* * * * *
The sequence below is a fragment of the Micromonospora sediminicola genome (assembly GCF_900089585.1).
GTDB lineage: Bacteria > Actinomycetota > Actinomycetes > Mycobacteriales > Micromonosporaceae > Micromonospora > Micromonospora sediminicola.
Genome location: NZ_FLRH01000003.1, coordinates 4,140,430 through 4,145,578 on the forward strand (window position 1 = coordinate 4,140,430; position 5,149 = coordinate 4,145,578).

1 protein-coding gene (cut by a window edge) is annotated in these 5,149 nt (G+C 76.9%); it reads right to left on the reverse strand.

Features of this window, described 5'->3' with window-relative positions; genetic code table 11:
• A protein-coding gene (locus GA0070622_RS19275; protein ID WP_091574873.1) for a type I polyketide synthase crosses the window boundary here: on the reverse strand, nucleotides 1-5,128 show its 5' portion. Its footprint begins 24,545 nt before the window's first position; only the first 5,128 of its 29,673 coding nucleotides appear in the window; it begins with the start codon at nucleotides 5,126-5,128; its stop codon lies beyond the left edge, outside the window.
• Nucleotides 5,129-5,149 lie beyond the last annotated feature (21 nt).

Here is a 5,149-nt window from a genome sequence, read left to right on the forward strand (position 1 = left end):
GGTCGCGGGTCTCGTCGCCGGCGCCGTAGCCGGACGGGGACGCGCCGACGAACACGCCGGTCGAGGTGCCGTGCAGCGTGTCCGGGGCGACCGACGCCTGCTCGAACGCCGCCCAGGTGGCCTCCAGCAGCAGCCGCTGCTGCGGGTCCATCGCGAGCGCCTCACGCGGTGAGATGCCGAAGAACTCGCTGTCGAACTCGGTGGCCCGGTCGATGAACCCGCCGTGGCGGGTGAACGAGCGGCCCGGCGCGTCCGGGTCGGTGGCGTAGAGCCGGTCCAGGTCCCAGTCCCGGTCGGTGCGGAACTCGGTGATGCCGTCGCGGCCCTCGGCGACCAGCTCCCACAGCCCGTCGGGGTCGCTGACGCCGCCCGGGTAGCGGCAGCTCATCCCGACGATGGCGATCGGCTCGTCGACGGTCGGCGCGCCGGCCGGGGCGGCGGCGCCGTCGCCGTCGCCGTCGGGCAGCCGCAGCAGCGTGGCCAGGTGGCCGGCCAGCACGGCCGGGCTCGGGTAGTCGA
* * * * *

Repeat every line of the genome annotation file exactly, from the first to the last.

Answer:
The sequence below is a fragment of the Micromonospora sediminicola genome (assembly GCF_900089585.1).
GTDB lineage: Bacteria > Actinomycetota > Actinomycetes > Mycobacteriales > Micromonosporaceae > Micromonospora > Micromonospora sediminicola.
Genome location: NZ_FLRH01000003.1, coordinates 4,140,430 through 4,145,578 on the forward strand (window position 1 = coordinate 4,140,430; position 5,149 = coordinate 4,145,578).

1 protein-coding gene (cut by a window edge) is annotated in these 5,149 nt (G+C 76.9%); it reads right to left on the reverse strand.

Features of this window, described 5'->3' with window-relative positions; genetic code table 11:
• A protein-coding gene (locus GA0070622_RS19275; protein ID WP_091574873.1) for a type I polyketide synthase crosses the window boundary here: on the reverse strand, nucleotides 1-5,128 show its 5' portion. Its footprint begins 24,545 nt before the window's first position; only the first 5,128 of its 29,673 coding nucleotides appear in the window; it begins with the start codon at nucleotides 5,126-5,128; its stop codon lies beyond the left edge, outside the window.
• Nucleotides 5,129-5,149 lie beyond the last annotated feature (21 nt).

Here is a 5,149-nt window from a genome sequence, read left to right on the forward strand (position 1 = left end):
GGTCGCGGGTCTCGTCGCCGGCGCCGTAGCCGGACGGGGACGCGCCGACGAACACGCCGGTCGAGGTGCCGTGCAGCGTGTCCGGGGCGACCGACGCCTGCTCGAACGCCGCCCAGGTGGCCTCCAGCAGCAGCCGCTGCTGCGGGTCCATCGCGAGCGCCTCACGCGGTGAGATGCCGAAGAACTCGCTGTCGAACTCGGTGGCCCGGTCGATGAACCCGCCGTGGCGGGTGAACGAGCGGCCCGGCGCGTCCGGGTCGGTGGCGTAGAGCCGGTCCAGGTCCCAGTCCCGGTCGGTGCGGAACTCGGTGATGCCGTCGCGGCCCTCGGCGACCAGCTCCCACAGCCCGTCGGGGTCGCTGACGCCGCCCGGGTAGCGGCAGCTCATCCCGACGATGGCGATCGGCTCGTCGACGGTCGGCGCGCCGGCCGGGGCGGCGGCGCCGTCGCCGTCGCCGTCGGGCAGCCGCAGCAGCGTGGCCAGGTGGCCGGCCAGCACGGCCGGGCTCGGGTAGTCGA